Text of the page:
on nuking my blog

Last night, I nuked my blog. At first, I was just doing it to make a point, but I quickly reached a point where I was almost convinced I was going to leave it nuked. I was going to toss the albatross overboard, and start fresh.

But then I got an email from someone I’ve never met (although I’ve exchanged a few emails with him over the years). He convinced me to put the blog back up.

This whole edupunk stuff lately – it’s caused some strange reactions in people who get so hung up on the word. It’s not about the word. It’s about the concept. The idea that participatory culture needs to be more than just Web 2.0 Buzzword Compliance. The idea that it’s not about radicalism, or conservatism, or antiestablishmentism. It’s not against anything. It’s about standing up and doing things, and not just talking about them.

But my blog is strictly just a bunch of words. Just a bunch of talk. I described my edupunk heroes, because they are the people whom I look up to because they aren’t just talk. They live this stuff, and have for years. They don’t do it for recognition, or visibility, or fanfare. They just are.

One thing the blog nuking showed me is just how hard it would actually be to completely nuke it. I’ve got backups of files on several hard drives, database dumps in several safe places. Even if I actively tried to delete every backup, I’m sure I’d miss something, and some form of this blog would live on. It’s some kind of freaky albatross-cochroach hybrid…

my edupunk heroes

On thinking about edupunk, it strikes me that I’ve been drawn to a group of people that have embodied it for years. People that are open. That prefer to DIY. People who share, remix, mashup, and generally operate in the spirit of what is now being called edupunk. Here are my edupunk heroes, who inspire me every day (in no particular order). There are lots of other people that inspire me constantly, but when I think EDUPUNK, these are the people that really push me.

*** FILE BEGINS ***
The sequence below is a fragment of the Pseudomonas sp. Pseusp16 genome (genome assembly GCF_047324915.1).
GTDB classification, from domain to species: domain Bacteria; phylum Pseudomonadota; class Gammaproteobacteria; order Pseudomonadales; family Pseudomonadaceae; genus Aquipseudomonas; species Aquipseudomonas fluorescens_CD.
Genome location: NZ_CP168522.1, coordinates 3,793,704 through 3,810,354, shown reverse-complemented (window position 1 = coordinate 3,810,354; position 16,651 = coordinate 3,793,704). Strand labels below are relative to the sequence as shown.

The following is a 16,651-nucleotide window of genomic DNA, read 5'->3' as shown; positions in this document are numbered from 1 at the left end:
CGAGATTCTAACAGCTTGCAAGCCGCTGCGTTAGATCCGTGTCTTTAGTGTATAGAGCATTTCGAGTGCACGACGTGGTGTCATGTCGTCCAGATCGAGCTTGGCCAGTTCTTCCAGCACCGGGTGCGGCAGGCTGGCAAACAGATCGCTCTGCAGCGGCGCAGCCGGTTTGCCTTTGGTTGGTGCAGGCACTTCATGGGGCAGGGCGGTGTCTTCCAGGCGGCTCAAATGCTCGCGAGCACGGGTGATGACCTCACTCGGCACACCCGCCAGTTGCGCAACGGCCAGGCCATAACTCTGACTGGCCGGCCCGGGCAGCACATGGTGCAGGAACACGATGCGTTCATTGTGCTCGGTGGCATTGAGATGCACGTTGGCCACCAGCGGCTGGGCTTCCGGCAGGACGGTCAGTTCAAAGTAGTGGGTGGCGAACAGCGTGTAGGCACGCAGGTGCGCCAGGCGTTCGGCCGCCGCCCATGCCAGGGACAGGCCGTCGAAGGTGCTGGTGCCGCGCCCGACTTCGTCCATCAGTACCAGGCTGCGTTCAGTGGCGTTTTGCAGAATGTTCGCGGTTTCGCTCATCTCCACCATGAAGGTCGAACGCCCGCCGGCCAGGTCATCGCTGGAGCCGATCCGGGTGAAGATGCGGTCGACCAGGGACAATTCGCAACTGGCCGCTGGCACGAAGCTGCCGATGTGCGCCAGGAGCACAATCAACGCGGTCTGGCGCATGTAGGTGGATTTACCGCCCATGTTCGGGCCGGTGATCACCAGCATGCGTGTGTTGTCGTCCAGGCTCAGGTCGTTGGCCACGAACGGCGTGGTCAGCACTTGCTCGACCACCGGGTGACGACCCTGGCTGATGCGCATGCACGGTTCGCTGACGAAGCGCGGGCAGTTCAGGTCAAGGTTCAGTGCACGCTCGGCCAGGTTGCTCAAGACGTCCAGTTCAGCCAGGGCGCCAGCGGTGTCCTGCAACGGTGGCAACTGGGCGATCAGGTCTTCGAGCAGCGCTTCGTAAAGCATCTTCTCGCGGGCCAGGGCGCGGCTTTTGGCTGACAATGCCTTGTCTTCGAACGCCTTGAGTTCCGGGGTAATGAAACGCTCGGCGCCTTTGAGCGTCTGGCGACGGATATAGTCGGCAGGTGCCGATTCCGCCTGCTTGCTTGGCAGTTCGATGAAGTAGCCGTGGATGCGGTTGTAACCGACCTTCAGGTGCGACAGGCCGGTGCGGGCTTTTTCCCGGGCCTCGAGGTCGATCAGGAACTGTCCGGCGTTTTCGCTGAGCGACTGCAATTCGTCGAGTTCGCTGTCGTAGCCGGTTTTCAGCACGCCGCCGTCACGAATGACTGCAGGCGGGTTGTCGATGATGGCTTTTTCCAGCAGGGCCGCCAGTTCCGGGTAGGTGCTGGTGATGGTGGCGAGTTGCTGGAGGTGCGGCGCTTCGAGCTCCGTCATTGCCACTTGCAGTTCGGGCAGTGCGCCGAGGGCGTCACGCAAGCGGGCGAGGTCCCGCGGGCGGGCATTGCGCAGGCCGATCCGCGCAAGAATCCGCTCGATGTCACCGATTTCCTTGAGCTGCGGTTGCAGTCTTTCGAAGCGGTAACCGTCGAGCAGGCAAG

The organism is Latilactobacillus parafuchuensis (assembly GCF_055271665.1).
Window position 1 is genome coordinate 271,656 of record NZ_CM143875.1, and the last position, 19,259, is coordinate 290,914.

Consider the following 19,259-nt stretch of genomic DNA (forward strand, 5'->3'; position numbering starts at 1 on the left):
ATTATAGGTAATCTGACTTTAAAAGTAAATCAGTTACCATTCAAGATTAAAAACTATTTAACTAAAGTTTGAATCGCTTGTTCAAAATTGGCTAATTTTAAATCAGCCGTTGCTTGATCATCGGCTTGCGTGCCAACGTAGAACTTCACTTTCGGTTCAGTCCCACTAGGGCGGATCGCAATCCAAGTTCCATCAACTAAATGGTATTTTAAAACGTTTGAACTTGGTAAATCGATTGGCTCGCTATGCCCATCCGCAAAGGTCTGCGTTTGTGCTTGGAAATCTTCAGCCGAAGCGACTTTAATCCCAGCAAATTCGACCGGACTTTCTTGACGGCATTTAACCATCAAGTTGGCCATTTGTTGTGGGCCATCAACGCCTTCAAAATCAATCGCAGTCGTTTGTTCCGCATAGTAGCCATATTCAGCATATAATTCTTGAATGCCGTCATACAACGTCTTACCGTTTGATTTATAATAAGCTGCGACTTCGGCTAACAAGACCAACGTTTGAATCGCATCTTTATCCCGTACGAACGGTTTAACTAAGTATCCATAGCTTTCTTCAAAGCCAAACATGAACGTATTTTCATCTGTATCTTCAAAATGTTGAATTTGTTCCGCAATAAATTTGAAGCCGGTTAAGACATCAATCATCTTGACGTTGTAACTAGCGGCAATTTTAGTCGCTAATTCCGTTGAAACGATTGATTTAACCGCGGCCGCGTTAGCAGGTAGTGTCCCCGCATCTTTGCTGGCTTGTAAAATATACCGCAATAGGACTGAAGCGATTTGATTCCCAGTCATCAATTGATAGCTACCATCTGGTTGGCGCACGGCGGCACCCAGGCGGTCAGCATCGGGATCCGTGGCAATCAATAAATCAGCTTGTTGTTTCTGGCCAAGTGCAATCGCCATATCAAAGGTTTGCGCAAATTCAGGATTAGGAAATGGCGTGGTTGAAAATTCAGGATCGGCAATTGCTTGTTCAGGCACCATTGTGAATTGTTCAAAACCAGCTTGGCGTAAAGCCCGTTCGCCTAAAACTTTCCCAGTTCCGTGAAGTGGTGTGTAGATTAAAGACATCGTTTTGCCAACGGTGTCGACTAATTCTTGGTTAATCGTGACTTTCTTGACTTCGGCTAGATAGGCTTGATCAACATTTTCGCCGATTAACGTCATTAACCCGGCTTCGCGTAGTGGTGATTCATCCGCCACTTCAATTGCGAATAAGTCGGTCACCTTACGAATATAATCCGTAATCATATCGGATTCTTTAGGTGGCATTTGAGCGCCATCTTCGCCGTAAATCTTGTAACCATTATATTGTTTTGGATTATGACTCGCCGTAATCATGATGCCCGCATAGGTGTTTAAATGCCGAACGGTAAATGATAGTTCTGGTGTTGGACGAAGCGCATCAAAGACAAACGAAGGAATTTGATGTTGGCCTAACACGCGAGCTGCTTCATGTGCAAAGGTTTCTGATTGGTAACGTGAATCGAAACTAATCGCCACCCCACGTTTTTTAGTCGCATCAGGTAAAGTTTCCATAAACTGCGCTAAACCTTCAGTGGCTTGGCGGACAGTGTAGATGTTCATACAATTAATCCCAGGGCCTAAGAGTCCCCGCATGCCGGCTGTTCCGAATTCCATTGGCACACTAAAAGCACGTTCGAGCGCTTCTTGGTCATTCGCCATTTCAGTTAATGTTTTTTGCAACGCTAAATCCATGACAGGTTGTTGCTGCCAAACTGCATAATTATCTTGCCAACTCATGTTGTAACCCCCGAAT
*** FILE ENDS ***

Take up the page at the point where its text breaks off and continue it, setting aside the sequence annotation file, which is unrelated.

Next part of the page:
Jim Groom

rev. devilhornsReverend Jim. The poster boy for edupunk. Jim’s been kicking out the jams on this stuff for years, running completely against the traditional establishment. He teaches courses without an LMS. He mashes up wikis and blogs. He incites radical DIYism in everyone he meets. Jim’s hardcore exploration of DIY and individual publishing have made me rethink the nature and value of enterprise systems (they still have a very important role, but not in the way I used to think they did…)

Brian Lamb

DJ Wiki, Mashup SuperstarDJ Wiki. The man who lives in a realtime mashup. His work with the OLT interns is absolutely amazing. He’s taken a group of students as interns, and has essentially pushed them into the role of professional edtech developers, conference facilitators, and so much more. He provides guidance, and lets them explore. And the stuff they come up with as a team is mindboggling. Brian’s mastery of media and depth of literary knowledge are simply stunning, and only matched by his openness and willingness to share.

Jennifer Dalby

every picture tells a storyViral professional development. Jennifer has been working to help instructors at BTC to adopt pragmatic openness – starting by sharing as much of her professional development activities as possible. She set up an Elluminate play session today for several of the BTC instructors, and invited people from outside (via Twitter) to participate. As a result, we had an interesting discussion while playing and exploring a new tool. It was a casual way to safely learn a piece of technology, while modeling the power of the Network. Very cool stuff. Jen is brave, open, and able to connect people in a way I’ve never seen before.